On March 11, 1997, the child was observed while in his language arts class. The district's psychologist described the class as well-structured. He observed that the child appeared attentive and relaxed. He noted that the child had no difficulty with transitions. The district's psychologist observed that the child advised his teacher that he was having difficulty understanding part of the assignment. The teacher indicated that she would explain the assignment to the whole class during discussion time. The district's psychologist reported that the child was "clearly able to wait to have his need met." The district's psychologist spoke to the child and indicated that the child maintained excellent eye contact and demonstrated well-developed pragmatic communication skills. The district's psychologist reported that the child performed appropriately academically and socially, and presented no unusual management or instructional needs.

        The child's report card shows that he received an 85% as a final grade in English, social studies and mathematics, a 93% in science, and a 75% in French. He received a final rating of 84.6% which qualified him for "Honors" status.

        A subcommittee of respondent's CSE met on March 12, 1997. The participants at the meeting included the child's parents and psychologist, the district's educational evaluator, social worker, and school psychologist, and a guidance counselor from the child's school. The subcommittee found that the child did not require any special education services, and did not classify the child. However, it did recommend that he receive group counseling.

        Petitioner requested an impartial hearing. The hearing was held on April 22, 1998, and the hearing officer rendered his decision on July 1, 1998. Although he found that the CSE subcommittee properly refused to classify the child, he nevertheless applied the analysis established by the Supreme Court in School Committee of the Town of Burlington v. Department of Education, Massachusetts, 471 U.S. 359 (1985) for an award of tuition reimbursement under the Individuals with Disabilities Education Act (20 USC 1400 et seq., hereinafter referred to as IDEA). The hearing officer found that respondent did not meet its burden of demonstrating that it made a valid and timely placement offer because it could not show that the subcommittee that it had appointed to review the case was validly constituted. He further found that petitioner did not demonstrate the appropriateness of the private placement she selected for her son. Accordingly, the hearing officer denied petitioner's request for tuition reimbursement.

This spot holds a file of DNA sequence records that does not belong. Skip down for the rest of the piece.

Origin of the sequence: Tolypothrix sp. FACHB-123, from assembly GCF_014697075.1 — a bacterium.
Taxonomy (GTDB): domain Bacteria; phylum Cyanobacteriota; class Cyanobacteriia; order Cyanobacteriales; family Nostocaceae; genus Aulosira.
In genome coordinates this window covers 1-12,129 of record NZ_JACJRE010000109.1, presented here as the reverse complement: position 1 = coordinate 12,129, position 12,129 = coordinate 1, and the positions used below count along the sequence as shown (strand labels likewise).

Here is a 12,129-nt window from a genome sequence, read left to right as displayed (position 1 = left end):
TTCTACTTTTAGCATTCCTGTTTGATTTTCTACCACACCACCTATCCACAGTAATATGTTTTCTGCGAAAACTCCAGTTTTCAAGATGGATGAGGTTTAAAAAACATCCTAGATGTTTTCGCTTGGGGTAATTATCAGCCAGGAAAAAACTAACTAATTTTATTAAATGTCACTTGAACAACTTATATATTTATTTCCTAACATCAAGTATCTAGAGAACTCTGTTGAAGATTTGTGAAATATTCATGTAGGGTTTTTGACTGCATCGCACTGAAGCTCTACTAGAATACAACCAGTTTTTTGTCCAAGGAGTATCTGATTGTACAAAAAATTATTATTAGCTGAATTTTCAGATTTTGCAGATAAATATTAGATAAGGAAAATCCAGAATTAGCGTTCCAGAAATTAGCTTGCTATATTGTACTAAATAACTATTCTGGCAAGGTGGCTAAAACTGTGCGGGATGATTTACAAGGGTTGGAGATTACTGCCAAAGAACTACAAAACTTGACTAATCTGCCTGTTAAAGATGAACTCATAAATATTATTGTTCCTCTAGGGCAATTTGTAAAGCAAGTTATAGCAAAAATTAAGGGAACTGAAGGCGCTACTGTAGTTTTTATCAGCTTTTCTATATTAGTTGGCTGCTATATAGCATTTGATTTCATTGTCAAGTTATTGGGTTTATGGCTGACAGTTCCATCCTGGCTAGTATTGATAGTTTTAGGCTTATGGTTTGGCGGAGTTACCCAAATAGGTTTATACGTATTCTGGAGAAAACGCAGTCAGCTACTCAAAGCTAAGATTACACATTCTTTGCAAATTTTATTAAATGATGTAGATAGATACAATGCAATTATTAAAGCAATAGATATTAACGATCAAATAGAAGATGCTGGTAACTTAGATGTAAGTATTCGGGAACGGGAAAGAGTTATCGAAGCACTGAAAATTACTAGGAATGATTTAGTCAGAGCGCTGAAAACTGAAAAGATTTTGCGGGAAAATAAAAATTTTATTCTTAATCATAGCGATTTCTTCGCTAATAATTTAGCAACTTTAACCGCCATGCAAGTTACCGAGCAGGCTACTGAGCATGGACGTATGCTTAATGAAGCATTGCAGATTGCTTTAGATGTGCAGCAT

Petitioner challenges the hearing officer's decision on a number of grounds. Initially, she claims that although she requested a CSE meeting, respondent's CSE appointed a subcommittee to evaluate her child, and that subcommittee did not include a parent member. Pursuant to Section 4402(1)(b)(1)(b) of the Education Law, the boards of education in city school districts of over 125,000 inhabitants must appoint subcommittees of the CSE to the extent necessary to ensure timely evaluation and placement of pupils with handicapping conditions. The membership of each subcommittee must include the child's teacher as defined by applicable federal regulations, a representative of such school district who is qualified to provide, administer or supervise special education, and a school psychologist, whenever a new psychological evaluation is reviewed. There is no requirement that there be a parent member of the subcommittee, as is the case for a CSE. If a child's parent disagrees with a subcommittee's recommendation, the parent may submit a written request to have the matter referred to the full CSE. There is no evidence of a written request to do so in this case. Therefore, I find that petitioner's contentions that respondent's review was technically deficient because it was conducted by a subcommittee and did not include a parent member are without merit.

        Nevertheless, the hearing officer found that the subcommittee was not properly constituted because the child's "actual teacher" did not attend the CSE subcommittee meeting. Respondent cross-appeals from that portion of the hearing officer's decision. The record shows that a school psychologist was present at the March 12, 1997 meeting. A school social worker also was present at the meeting. Respondent claims that the social worker served as the representative of the school district who was qualified to provide, administer or supervise special education (34 CFR 300.345 [a][1]) because the social worker could provide counseling which is one special education service. An educational evaluator also was present at the meeting. Respondent argues that the educational evaluator served as the child's teacher, as that term is used in Federal regulation and State law to prescribe mandatory members of a CSE, or its subcommittee. Respondent has attached the educational evaluator's teaching licenses to its answer. Documentary evidence not presented at a hearing may be considered in an appeal from the hearing officer's decision, if such evidence was unavailable at the time of the hearing, or the record would be incomplete without the evidence (Application of a Child with a Disability, Appeal No. 95-41). I will accept the documents offered by respondent so that I have a more complete record. For the same reason, I will accept the documents attached to the petition.